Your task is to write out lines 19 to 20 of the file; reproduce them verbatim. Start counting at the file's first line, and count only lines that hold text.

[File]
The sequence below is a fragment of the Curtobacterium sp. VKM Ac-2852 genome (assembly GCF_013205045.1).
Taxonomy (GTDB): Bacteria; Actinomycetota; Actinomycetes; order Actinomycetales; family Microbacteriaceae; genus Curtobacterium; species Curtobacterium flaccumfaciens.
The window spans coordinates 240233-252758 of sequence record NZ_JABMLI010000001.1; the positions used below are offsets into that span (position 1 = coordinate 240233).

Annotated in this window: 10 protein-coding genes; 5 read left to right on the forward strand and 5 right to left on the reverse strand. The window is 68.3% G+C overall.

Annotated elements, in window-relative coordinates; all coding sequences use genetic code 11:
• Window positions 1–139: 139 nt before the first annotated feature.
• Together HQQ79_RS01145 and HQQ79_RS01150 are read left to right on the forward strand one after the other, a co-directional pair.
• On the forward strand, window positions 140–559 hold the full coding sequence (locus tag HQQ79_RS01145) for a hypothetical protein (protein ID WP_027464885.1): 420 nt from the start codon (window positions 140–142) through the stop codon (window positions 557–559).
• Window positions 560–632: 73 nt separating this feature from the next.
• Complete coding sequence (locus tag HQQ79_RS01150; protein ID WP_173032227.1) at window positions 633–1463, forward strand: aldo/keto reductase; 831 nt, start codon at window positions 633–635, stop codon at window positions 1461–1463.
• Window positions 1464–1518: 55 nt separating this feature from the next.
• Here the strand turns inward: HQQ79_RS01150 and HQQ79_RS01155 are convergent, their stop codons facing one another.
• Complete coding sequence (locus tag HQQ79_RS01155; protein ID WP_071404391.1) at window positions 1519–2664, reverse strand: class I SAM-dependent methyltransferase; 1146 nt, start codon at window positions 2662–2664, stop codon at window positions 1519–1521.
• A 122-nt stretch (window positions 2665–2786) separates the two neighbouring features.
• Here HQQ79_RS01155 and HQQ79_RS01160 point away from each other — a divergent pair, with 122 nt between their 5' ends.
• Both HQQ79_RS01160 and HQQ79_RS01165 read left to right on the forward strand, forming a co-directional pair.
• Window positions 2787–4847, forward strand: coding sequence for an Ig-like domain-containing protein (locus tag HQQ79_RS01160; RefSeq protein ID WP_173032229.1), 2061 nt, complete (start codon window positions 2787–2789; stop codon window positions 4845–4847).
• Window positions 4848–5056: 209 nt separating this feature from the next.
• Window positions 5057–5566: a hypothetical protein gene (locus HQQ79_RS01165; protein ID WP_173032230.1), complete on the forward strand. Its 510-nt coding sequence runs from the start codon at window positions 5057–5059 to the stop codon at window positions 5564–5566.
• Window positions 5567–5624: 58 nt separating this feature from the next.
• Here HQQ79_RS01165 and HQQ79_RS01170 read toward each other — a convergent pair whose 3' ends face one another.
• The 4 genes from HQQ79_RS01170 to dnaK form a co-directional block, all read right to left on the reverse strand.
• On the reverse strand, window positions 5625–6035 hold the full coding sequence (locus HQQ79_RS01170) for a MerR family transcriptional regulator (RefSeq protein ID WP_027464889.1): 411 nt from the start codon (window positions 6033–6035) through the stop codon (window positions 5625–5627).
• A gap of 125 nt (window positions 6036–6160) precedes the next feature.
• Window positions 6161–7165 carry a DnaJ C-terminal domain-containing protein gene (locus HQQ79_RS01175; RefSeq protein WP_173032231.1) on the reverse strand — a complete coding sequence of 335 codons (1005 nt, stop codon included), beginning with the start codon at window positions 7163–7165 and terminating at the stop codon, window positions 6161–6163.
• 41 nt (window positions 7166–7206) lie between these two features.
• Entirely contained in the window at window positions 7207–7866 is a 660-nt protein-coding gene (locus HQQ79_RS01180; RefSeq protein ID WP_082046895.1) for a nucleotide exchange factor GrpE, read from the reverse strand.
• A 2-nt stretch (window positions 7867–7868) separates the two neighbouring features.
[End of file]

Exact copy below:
• Window positions 5057–5566: a hypothetical protein gene (locus HQQ79_RS01165; protein ID WP_173032230.1), complete on the forward strand. Its 510-nt coding sequence runs from the start codon at window positions 5057–5059 to the stop codon at window positions 5564–5566.
• Window positions 5567–5624: 58 nt separating this feature from the next.